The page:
Every few years throughout my childhood my family would pack up the car and make the multi-state drive down to a campground near Myrtle Beach, South Carolina. In the camp store – along with the marshmallows and shells in glass jars – there was a framed side-by-side photo on the wall. The two aerial shots of nearby neighborhoods showed the serene streets and houses before Hurricane Hugo and the barely recognizable devastation after. That picture always came to mind when storm clouds started to gather over the beach and shook our pop-up camper. It also came to mind when we were driving along a stretch of the Outer Banks, the trip going on so long that we started singing about “This is the road that doesn’t end; it just goes on and on my friend…” Casually one of my parents brought up the idea of trying to evacuate from the island before a storm, and that long road became a lot more intimidating.

With all the news of Florence, I couldn’t help thinking about those side-by-side photos again. Then a space scientist friend of mine commented about how fortunate we are to have so much high-quality, space-based data to monitor and prepare people for storms, and it made me wonder how much had actually changed. Almost anyone who wanted to could monitor Florence in near-real time. I could call up weather radar on my phone. I could scroll around maps to see road closures and traffic jams on potential routes near my uncle’s house. It isn’t just that we have better satellites and instruments providing scientific data, it’s that most of Florence’s potential evacuees were carrying satellite receivers in their pockets or in their cars: GPS. That certainly wasn’t the case in 1989.

In 1989, people with home computers had Atari ST, Commodore 64, or early Macintosh. Mobile phones cost thousands of dollars and could barely last an hour. Coordinating an evacuation is a marvel of logistics, regardless of decade. Based on estimated vehicle counts, Hugo evacuations accounted for ~59% of the available vehicles in Charleston and 71% in Beaufort. With more cars and more people, preparing for Florence took city planners, engineers, government officials, scientists, public health specialists, law enforcement, and more.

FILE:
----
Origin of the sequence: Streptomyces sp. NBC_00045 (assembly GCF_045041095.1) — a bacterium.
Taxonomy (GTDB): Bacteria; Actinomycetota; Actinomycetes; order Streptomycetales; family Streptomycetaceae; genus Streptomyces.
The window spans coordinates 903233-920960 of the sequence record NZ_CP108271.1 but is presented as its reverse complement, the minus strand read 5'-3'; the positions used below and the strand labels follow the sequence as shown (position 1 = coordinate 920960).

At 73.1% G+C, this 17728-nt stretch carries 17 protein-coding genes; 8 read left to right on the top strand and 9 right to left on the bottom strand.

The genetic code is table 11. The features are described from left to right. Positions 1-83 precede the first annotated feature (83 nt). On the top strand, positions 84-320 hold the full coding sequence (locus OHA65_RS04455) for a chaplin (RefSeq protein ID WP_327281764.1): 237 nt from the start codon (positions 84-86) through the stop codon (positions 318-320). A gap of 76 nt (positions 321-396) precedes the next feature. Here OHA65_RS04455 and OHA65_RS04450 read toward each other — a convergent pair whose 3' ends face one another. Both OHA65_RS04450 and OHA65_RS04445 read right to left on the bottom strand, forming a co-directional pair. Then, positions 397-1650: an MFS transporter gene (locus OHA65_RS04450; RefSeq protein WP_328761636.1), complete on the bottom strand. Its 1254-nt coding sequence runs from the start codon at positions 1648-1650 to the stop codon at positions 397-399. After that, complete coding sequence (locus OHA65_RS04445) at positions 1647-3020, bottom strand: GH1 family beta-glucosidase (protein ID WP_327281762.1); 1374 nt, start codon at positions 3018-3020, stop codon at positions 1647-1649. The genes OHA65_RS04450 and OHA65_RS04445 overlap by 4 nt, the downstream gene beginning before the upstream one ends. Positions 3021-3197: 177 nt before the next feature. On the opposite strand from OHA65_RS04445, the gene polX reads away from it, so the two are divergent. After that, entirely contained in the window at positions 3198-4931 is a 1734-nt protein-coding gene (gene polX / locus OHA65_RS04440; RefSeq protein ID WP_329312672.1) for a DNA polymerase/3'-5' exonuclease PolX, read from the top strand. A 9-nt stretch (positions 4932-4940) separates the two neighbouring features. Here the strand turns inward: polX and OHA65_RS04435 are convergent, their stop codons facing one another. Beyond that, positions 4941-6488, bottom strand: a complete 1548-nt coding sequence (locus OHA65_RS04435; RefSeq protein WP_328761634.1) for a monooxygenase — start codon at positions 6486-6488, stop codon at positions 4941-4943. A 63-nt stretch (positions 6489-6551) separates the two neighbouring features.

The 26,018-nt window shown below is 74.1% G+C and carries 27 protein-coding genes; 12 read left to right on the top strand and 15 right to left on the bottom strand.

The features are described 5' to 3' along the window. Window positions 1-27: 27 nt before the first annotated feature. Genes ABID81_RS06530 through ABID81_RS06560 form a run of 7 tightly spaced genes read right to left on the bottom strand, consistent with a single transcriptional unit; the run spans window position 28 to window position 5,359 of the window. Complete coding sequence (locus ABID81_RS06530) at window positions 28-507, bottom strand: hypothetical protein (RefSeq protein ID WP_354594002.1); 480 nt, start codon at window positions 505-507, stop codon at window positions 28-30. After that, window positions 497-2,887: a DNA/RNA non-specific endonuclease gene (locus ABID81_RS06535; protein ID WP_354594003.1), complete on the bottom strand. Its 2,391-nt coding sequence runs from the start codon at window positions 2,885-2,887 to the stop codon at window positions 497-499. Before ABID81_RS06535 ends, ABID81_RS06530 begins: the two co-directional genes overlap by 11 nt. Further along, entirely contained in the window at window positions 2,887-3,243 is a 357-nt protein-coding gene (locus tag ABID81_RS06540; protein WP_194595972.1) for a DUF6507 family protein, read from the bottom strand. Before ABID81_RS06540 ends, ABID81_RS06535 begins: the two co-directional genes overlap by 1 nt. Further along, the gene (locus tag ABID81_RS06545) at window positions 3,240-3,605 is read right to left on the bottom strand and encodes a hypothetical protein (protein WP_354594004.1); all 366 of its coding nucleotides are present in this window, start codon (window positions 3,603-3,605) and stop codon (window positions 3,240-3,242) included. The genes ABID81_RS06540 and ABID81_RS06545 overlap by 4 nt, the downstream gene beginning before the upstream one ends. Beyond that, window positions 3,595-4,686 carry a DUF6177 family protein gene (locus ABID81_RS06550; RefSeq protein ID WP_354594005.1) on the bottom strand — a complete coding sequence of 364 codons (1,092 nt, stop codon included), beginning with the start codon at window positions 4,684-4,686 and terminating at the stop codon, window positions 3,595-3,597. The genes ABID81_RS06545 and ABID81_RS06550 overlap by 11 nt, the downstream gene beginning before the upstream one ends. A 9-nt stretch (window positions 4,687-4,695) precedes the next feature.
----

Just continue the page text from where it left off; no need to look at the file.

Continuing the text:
Creating a plan depends on understanding not just the storm, but the people who need to move. Surveys taken after Hugo showed a huge disconnect between how people believed they would react and how they actually did. Before Hugo, 40-50% of people said they would leave if a hurricane watch was issued, even if officials had not ordered an evacuation. But actual responses showed that only 10-15% had left before the official notices were ordered. Some of the traffic issues with Hugo arose because more people left town, and fewer headed to shelters, than expected.

Reading through reports from the months after Hugo provided insight not just into how protocols have changed, but how much more data-saturated everyday life has become. One analysis mentioned that “fax connections to local governments and conference call capabilities would have facilitated the NWS office’s ability to interact with local officials” and highlighted the inclusion of probabilities in their reports starting in 1983. A NOAA report recommended “Beef-up phone book materials and inserts that can be used in a real time event.” In among the statistics about evacuation times and flood maps in that report, there were statements about the models being updated by “marine advisories being fed directly into the program every 3 to 6 hours.” Every 3 to 6 hours seems unimaginable now. Data about evacuation times were collected from “discussions with local emergency and law enforcement officials in each area.” At the time, the handling of the event was heralded as cutting edge.

While some news stories praised the high-tech handling of the situation, post-storm analyses pitted their intended use against their perceived value. One analysis stated, “Graphical tools and computer software were employed in some locations to facilitate the computations. None of the tools appeared to have been used very effectively in most locations to assess forecast uncertainties, however, and some users had gross misconceptions about the tasks performed by the aids.” Later it mentions, “Users were generally pleased with the computer software available to them, but in many locations it was more a device for impressing elected officials and the media than for sophisticated decision making.” Combine that with the statement from a NOAA report that “Officials like the ability to show decision makers a ‘computerized’ data based that ties together ‘Technical Data Report’ information.” It recommends making “More camera ready/computerized mapping of surge areas, routes, and shelter locations for media.”

But even as much as we know, and as early as we know it, getting information to the right people in the right format is still a challenge. Evacuations from Florence started days earlier than Hugo, in part because of the work of the people studying that earlier event. One researcher said of Hugo, “It should also be noted that the worst of Hugo did not hit the populated locations of Beaufort, Charleston, or Myrtle Beach. If such had been the case, 20% to 30% of the homes in the inundated areas of those locations would have flooded with occupants still in them. Although evacuation notices were timely they were disseminated successfully only in the most hazardous beachfront and island locations.” In other words, part of their success was luck. Additional technology, better communication, and more aggressive timelines can translate past luck into a future plan – if the tools are used correctly and people take the time to listen.